Michelle Kennedy is the founder of Peanut, an app that connects moms in the U.K., U.S., Canada and Australia with one another. Since launching in February 2017, London-based Peanut has reportedly grown its user base to over 500,000 women (and rising), most of whom engage with the app several times a day.
Kennedy credits much of her social app’s growth to her hyper-focus on mothers, as well as the knowledge gained while working on dating apps Badoo and Bumble. But just as it takes a village to raise a child, it also takes a team to grow a business. And whether she was seeking hires or investors — like Sound Ventures, the VC firm started by actor Ashton Kutcher, among numerous others — Kennedy took the same approach.
Here are her two best pieces of advice.
1. Shout your idea from the mountaintops.
“I see it loads with entrepreneurs and founders now — they don’t want to tell people what they’re doing,” for fear of having their idea stolen, Kennedy says. “I just think that is such flawed logic,” she adds.
In fact, opening up got her in touch with people who have been crucial to her growth trajectory. “I spoke to as many people as I could — old friends, new friends, telling friends to tell their friends.” By aggressively tapping into her network, she says she accessed invaluable feedback and got connected to the people who would comprise her social app’s core team.
And she stayed focused on networking with those who got her passion for reaching women. Experts agree meaningful connections are best. Patricia Lenkov of Agility Executive Search, who wrote about how to effectively network for The Story Exchange, cautions against indiscriminately pushing the business to anyone with working ears.
“Networking, when done well, involves having a meaningful conversation and consequently a connection with someone,” Lenkov says. “A conversation where both people speak and learn about each other.”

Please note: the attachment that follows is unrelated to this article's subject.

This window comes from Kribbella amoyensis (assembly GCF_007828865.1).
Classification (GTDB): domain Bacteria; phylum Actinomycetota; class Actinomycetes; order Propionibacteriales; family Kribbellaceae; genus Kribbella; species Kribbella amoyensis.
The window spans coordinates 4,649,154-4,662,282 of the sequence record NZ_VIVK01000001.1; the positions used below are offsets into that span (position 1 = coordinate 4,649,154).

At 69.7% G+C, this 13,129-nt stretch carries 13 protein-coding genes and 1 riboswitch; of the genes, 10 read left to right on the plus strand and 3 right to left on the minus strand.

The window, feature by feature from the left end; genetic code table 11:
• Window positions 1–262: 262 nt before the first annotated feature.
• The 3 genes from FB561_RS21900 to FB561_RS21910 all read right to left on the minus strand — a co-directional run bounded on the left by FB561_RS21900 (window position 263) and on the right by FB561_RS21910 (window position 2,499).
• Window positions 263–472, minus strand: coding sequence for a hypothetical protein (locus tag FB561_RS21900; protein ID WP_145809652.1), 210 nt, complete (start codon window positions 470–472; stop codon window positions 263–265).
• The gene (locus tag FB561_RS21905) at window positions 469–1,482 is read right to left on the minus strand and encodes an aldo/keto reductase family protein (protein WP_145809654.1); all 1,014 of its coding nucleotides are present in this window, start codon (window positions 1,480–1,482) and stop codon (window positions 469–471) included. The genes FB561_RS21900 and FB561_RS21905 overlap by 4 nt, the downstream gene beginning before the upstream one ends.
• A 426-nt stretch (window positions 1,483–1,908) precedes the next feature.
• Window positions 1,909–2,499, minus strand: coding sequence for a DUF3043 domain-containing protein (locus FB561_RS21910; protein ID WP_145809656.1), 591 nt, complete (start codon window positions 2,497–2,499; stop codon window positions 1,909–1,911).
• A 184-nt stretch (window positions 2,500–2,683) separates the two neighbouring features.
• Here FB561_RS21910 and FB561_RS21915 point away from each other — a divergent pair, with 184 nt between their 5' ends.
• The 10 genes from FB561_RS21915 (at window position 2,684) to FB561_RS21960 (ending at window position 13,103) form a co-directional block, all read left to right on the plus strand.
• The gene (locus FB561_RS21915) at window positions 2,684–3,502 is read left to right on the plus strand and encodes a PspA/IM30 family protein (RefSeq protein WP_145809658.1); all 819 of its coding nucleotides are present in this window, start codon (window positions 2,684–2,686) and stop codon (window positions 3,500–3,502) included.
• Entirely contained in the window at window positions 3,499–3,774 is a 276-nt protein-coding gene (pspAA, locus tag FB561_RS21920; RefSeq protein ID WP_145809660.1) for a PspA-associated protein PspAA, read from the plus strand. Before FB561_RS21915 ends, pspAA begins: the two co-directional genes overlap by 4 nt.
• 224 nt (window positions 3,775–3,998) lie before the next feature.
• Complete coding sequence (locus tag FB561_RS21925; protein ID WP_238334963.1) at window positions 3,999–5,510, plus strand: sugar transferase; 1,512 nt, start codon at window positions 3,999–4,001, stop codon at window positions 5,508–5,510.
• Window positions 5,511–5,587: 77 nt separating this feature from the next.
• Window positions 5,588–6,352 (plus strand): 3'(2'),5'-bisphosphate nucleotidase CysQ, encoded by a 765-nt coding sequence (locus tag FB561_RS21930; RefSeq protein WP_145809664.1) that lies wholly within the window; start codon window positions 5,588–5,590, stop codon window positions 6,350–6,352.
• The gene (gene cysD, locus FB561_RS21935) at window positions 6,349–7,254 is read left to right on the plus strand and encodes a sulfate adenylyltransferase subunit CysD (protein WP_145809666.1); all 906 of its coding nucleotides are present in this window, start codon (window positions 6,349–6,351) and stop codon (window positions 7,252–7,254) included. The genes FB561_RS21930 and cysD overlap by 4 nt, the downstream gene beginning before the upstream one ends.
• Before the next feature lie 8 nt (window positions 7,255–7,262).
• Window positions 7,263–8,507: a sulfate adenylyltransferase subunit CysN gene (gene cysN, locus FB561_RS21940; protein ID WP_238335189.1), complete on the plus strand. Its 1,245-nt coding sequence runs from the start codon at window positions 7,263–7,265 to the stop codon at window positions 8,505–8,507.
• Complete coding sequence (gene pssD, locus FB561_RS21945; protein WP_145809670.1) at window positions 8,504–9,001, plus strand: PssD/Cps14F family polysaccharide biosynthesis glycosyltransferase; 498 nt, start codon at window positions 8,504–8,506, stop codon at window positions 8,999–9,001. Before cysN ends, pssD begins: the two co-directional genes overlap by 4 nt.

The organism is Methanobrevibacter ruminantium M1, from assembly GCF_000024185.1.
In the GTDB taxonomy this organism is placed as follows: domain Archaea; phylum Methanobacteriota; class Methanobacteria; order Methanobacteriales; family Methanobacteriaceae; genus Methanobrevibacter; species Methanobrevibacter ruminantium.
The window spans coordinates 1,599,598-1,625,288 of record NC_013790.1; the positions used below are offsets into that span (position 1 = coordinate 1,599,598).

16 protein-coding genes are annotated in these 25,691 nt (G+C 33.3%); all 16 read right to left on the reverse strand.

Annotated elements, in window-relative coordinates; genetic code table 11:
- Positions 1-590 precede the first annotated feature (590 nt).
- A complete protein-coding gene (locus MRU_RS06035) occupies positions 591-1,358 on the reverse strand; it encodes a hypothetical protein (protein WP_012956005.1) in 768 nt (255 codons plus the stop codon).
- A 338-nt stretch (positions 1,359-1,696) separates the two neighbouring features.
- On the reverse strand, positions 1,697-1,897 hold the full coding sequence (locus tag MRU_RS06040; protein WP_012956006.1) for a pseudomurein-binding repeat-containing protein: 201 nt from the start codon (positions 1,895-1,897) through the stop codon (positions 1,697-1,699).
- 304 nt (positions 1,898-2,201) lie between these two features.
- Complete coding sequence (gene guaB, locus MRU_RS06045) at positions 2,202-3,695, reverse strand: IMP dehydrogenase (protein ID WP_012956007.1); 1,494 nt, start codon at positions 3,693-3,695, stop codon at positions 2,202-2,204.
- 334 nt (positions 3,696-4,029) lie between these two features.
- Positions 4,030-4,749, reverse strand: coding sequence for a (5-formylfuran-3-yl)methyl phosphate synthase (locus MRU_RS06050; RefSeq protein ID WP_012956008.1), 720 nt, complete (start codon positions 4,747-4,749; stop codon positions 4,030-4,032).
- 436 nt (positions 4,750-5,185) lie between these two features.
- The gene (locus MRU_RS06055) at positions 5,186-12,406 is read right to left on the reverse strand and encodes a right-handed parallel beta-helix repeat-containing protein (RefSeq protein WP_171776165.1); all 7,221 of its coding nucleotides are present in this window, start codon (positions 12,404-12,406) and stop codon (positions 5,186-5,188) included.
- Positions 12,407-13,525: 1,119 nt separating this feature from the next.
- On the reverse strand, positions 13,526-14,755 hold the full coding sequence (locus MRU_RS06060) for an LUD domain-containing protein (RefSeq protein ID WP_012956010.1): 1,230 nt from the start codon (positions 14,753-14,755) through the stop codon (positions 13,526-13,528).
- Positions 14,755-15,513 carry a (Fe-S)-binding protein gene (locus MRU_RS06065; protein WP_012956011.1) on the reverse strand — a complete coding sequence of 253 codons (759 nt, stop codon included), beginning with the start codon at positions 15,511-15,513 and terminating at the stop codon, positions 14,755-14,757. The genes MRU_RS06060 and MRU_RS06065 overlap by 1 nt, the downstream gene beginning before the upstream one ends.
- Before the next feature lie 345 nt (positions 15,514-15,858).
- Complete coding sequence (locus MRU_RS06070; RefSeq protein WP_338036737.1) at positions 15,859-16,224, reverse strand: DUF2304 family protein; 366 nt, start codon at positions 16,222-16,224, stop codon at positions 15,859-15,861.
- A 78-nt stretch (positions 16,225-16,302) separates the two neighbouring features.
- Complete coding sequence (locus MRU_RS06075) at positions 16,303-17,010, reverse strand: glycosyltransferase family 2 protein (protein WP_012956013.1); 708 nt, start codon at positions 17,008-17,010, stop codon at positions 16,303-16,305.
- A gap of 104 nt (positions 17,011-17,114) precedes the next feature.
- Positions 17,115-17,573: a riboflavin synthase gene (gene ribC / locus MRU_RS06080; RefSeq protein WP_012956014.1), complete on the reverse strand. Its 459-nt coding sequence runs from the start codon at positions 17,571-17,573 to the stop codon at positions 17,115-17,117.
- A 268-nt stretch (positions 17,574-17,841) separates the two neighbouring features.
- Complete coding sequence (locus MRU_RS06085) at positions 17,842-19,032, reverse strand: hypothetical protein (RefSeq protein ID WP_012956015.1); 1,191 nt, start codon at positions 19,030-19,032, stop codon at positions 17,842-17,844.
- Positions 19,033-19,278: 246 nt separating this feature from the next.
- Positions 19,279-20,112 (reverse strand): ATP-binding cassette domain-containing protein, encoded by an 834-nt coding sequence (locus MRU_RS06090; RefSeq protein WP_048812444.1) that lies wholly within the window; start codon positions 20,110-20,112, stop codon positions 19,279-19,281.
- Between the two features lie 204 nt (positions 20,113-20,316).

2. Never apologize for making the ask.
“It’s hard to walk into a room and tell people you’re building a product related to moms,” Kennedy told us.
She recalls worrying about the judgments her mompreneur status could invite, and had to internally dissuade herself from asking permission to speak. “I was really nervous about what people would think of me because I was doing this product. I had to really change that.”
To help her feel more secure, she relied upon the numbers — specifically, the ones pertaining to the mom market’s buying power. She would let those facts serve as a foundation, then show people where Peanut fit into the landscape.
Experts encourage women entrepreneurs, in particular, to push past negative social messaging around being assertive to do what’s best for the business. “The issue of business pricing and value brings up so many issues of personal worth for women,” Ali Brown, an investor and entrepreneur, says. “And a great step — versus years of therapy — is to just imagine you are indeed bold and ballsy … and go ask for the deal.”
Serial entrepreneur Jen Groover, meanwhile, suggests keeping other women in mind, if all else fails. “Since women typically feel more comfortable asking for things for other people … visualize that you are actually asking for the girls of generations to come, because essentially you are.”
Kennedy does aim to improve women’s lives, and she believes her social app has the power to do so. “The sooner you start believing that, the more people listening to you believe it,” she says. “If you go in apologizing or excusing what you’re doing, you’re giving up before you even start.”